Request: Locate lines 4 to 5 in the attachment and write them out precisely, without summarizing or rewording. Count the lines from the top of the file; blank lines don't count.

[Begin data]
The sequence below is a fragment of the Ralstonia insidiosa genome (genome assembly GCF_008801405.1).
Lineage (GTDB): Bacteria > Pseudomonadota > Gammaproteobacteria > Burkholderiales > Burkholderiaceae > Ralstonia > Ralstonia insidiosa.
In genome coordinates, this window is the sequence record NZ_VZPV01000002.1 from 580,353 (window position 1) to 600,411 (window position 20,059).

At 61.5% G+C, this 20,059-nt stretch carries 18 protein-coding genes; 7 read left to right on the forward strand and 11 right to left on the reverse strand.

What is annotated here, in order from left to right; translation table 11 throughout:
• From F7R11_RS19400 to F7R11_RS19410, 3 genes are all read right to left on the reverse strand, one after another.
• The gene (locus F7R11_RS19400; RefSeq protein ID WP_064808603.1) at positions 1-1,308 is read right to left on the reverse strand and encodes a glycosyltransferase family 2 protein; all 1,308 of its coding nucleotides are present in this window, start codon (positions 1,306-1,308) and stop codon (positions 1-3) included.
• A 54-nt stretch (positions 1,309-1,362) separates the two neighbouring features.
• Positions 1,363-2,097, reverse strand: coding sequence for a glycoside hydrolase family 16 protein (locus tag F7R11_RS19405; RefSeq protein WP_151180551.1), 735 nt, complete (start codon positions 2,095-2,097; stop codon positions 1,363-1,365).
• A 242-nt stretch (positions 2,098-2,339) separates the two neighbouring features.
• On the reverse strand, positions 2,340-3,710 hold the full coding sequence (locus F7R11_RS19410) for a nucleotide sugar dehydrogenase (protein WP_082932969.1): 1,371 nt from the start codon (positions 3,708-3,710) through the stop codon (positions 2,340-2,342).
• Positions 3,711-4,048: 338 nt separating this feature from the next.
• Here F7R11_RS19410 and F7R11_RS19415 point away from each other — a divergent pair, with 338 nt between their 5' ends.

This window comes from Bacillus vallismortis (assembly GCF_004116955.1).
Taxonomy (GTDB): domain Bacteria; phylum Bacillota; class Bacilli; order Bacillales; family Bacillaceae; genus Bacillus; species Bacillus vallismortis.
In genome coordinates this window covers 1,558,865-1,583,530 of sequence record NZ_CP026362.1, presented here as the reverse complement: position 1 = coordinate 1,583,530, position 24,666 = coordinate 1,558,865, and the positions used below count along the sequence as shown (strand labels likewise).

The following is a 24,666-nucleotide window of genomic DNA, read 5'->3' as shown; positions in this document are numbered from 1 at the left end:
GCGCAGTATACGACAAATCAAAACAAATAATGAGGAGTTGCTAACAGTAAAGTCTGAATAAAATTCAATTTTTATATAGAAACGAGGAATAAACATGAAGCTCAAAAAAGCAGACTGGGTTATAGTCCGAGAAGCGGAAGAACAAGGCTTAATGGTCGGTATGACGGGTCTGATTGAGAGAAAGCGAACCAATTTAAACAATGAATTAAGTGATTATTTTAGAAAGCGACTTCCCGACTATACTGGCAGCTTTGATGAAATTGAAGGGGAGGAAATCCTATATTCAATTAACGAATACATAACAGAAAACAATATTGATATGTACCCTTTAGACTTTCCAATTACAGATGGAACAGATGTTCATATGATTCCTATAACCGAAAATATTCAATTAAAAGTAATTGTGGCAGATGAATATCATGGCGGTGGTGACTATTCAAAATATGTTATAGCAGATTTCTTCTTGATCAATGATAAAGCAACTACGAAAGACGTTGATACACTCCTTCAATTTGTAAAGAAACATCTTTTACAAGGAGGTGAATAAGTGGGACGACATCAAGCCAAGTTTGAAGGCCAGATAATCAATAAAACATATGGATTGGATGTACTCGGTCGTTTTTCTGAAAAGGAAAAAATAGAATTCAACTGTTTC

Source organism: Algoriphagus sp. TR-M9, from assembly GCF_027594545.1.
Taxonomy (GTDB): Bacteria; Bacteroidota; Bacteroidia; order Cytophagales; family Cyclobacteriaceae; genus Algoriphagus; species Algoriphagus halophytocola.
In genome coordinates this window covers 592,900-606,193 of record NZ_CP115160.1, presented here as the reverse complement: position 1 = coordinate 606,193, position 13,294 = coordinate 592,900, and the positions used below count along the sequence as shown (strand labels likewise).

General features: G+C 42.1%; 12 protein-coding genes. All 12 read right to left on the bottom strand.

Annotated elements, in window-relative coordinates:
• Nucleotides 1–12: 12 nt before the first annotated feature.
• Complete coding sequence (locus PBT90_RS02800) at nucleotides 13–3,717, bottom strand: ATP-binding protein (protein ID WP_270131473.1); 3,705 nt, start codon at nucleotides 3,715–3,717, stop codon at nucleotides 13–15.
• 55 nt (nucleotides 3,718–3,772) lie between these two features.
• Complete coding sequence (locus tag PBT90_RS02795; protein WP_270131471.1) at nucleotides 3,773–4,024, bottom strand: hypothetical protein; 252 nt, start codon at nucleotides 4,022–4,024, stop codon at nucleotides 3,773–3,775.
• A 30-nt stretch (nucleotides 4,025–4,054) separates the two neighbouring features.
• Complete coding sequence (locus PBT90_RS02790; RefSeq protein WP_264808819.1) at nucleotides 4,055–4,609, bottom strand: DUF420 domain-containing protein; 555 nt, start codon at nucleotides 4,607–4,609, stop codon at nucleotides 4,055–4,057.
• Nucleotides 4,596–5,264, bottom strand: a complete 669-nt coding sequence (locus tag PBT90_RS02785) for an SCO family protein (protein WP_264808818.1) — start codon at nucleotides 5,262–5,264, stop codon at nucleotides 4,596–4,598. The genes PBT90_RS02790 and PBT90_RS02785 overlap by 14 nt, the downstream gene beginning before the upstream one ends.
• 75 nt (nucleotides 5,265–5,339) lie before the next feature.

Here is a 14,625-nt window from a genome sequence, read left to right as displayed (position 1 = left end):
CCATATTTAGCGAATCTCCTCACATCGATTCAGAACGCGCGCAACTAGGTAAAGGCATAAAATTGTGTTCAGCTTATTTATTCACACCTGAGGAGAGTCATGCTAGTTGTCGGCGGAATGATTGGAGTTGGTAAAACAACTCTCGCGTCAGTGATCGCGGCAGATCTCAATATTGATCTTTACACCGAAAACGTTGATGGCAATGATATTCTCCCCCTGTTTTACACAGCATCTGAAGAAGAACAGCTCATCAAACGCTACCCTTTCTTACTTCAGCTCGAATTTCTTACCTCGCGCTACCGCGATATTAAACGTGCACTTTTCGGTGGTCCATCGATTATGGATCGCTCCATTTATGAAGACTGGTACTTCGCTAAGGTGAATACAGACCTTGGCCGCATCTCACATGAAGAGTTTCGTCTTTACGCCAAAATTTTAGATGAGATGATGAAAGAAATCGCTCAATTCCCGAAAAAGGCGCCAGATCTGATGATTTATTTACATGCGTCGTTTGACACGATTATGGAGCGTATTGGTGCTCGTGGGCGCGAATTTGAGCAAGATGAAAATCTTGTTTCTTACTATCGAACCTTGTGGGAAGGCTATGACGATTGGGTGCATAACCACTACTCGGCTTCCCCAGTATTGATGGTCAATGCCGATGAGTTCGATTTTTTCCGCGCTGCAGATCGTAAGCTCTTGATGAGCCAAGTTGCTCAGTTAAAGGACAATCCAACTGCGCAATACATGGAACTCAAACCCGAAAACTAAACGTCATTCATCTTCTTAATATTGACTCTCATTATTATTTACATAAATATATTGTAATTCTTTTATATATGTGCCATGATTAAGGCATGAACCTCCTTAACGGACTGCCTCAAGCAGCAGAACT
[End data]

At 61.5% G+C, this 20,059-nt stretch carries 18 protein-coding genes; 7 read left to right on the forward strand and 11 right to left on the reverse strand.

What is annotated here, in order from left to right; translation table 11 throughout: